A Bit of Clarity on the Issue of Transparency

  |  September 14, 2010   |  Comments

Your ad network should give you insight to make you comfortable. But don't expect them to share their secret sauce.

In the column, "Network Margins and Advertiser ROI," I asserted that ad networks are entitled to a premium in exchange for delivering value to their clients. The column elicited a fair amount of commentary, both positive and negative. I'd like to address a common refrain from those comments: ad networks aren't transparent, and that lack of transparency hurts clients.

First, let's be clear that most networks disclose the sites on which they deliver media. Of the 70-plus networks using my company, a real-time ad platform, I can't think of a single one that doesn't actively curate the list of sites and domains it will work with. Networks invest extraordinary effort in this because they know the consequences of a misdelivered ad.

However, networks often refuse to share the exact composition of a media buy within the site list they've agreed to with the client. They believe that if the campaign performs well and only runs on approved sites, they've done their job. Does that hurt clients?

Only eight people in the world know how Thomas' makes those nooks and crannies in Thomas' English Muffins. On the package, though, you can see the ingredients and the nutrition information. That's a great way to think about an ad network: it needs to be nutritional (quality inventory) and taste great (perform well). By the way, those English muffins are in a transparent bag.

A similar debate has played out over the past few years in the hedge fund industry. I recently read Michael Lewis's book "The Big Short." He talks about the hedge fund managers who predicted the crash of the mortgage market and developed strategies to take advantage of it. They would research each group of mortgages, find those that had the highest likelihood of foreclosure, and then bet against them. When the market crashed, they made billions of dollars.

So what did they tell their investors during the process? They explained the market landscape, the rationale for their strategy – but they didn't share their actual strategies. If they did, every other hedge fund could copy exactly what they were doing and ruin the strategy.

Ad networks face exactly the same problem. If an ad network, after months of testing and scouring the Web, discovers a site that performs three times better than anything they've ever seen – do they have an obligation to make that public? I sure hope not.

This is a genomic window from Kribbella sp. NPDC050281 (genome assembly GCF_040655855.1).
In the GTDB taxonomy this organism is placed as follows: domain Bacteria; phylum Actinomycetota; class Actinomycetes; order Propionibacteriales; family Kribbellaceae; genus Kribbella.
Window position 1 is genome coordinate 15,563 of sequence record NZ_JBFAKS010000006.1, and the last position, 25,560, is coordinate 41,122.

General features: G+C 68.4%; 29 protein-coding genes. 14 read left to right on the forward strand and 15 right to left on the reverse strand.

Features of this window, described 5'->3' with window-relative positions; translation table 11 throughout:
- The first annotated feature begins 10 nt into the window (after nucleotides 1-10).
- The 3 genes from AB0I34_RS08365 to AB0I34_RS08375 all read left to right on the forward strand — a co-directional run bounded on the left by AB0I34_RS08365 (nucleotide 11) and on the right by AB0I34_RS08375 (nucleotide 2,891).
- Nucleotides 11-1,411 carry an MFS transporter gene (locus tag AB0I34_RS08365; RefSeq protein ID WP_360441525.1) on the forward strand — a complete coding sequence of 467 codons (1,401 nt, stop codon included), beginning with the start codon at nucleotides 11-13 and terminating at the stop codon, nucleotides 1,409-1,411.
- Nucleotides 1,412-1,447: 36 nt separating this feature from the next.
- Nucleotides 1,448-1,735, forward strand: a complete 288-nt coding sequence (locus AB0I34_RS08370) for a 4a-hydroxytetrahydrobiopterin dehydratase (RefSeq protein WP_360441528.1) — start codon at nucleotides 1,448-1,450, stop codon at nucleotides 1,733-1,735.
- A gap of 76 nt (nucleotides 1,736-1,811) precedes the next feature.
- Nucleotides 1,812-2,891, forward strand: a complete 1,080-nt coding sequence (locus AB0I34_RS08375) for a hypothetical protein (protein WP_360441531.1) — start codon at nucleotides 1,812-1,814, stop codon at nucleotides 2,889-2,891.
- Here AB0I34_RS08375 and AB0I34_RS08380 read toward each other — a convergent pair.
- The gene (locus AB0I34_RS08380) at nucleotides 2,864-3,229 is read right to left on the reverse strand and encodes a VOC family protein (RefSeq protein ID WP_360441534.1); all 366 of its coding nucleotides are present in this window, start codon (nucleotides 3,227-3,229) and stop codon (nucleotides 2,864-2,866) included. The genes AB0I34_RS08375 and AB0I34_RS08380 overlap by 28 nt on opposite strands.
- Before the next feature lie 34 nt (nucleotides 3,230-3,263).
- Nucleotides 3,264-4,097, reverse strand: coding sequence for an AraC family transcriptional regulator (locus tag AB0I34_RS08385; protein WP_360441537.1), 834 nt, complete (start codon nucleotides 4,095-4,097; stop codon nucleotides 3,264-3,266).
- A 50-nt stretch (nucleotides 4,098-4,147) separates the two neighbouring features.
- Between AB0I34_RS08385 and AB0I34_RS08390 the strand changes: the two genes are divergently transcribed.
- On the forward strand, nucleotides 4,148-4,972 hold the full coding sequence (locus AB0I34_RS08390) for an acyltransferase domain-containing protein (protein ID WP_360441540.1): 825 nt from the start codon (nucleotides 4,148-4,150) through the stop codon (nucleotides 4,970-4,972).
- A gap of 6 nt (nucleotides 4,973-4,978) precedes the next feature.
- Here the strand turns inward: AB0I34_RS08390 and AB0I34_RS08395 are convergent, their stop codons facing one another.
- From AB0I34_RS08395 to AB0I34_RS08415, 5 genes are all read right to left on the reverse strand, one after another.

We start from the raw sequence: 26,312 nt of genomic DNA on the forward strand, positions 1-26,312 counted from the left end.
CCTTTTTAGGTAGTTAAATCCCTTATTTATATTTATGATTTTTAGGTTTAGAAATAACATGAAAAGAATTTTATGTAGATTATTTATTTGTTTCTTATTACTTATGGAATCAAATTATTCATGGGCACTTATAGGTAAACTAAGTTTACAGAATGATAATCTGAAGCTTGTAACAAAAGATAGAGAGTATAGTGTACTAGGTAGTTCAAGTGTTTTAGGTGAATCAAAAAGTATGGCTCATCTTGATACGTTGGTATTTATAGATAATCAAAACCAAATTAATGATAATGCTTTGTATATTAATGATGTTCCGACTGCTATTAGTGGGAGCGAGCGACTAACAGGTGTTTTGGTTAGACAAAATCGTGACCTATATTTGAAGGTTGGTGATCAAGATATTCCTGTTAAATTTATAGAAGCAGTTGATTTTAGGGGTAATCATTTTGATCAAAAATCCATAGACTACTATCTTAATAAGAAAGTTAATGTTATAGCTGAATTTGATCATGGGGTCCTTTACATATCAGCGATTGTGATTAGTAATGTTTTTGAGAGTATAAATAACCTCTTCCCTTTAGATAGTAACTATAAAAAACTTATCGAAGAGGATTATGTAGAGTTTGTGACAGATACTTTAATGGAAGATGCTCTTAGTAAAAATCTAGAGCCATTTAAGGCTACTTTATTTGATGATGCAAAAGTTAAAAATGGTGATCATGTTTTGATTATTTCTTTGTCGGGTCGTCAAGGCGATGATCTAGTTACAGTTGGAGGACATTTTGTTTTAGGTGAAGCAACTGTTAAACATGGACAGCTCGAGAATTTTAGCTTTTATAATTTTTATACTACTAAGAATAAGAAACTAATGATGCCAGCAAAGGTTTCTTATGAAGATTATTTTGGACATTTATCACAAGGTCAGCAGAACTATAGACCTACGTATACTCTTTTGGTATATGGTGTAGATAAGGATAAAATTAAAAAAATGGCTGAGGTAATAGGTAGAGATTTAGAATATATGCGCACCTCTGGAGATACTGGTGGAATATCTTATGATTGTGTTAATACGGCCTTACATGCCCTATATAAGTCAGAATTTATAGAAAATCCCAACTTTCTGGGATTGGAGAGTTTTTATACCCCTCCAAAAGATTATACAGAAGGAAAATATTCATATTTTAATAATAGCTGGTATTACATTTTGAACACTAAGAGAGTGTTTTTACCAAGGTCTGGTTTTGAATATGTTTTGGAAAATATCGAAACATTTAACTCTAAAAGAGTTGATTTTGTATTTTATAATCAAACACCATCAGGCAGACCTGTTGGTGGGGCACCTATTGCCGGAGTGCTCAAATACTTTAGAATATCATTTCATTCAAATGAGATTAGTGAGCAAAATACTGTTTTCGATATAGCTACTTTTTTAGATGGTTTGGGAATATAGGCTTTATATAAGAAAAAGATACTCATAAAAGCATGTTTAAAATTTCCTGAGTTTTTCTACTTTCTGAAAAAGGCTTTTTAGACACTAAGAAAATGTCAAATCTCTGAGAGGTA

Warren Buffet is known for his transparency. You can get up at his shareholders' meeting and ask any question you want, and he will respond frankly to these questions. But he won't tell you the company he's about to go buy - you'd just go buy some stock in it yourself before he does, driving up the price he'll have to pay.

Let's not confuse transparency with altruism. Make sure your ad network gives you enough insight to make you comfortable – but don't expect them to share their secret sauce.



Brian O'Kelley

Brian O'Kelley is the CEO and co-founder of AppNexus, an advanced ad platform specializing in real-time advertising. Widely considered a visionary in the field of online media, Brian created the first successful ad exchange as CTO of Right Media (acquired by Yahoo for $850 million in July 2007). Prior to Right Media, Brian was CEO of Netamorphosis, an early social networking and e-commerce site for events and venues. Brian was also an early innovator in real-time personalization and real-time ad optimization at LogicSpan, a consulting and technology integration firm, and later co-founded Cetova, a Web-based reporting and analytics platform for enterprise financial systems.

While earning a computer science degree at Princeton University, Brian started a Web design firm, building an open-source e-commerce engine used by more than 100 companies. Brian is an active partner at Grape Arbor, an angel investor group. Since its founding in 2006, Grape Arbor LLC has made investments into more than a dozen technology companies.

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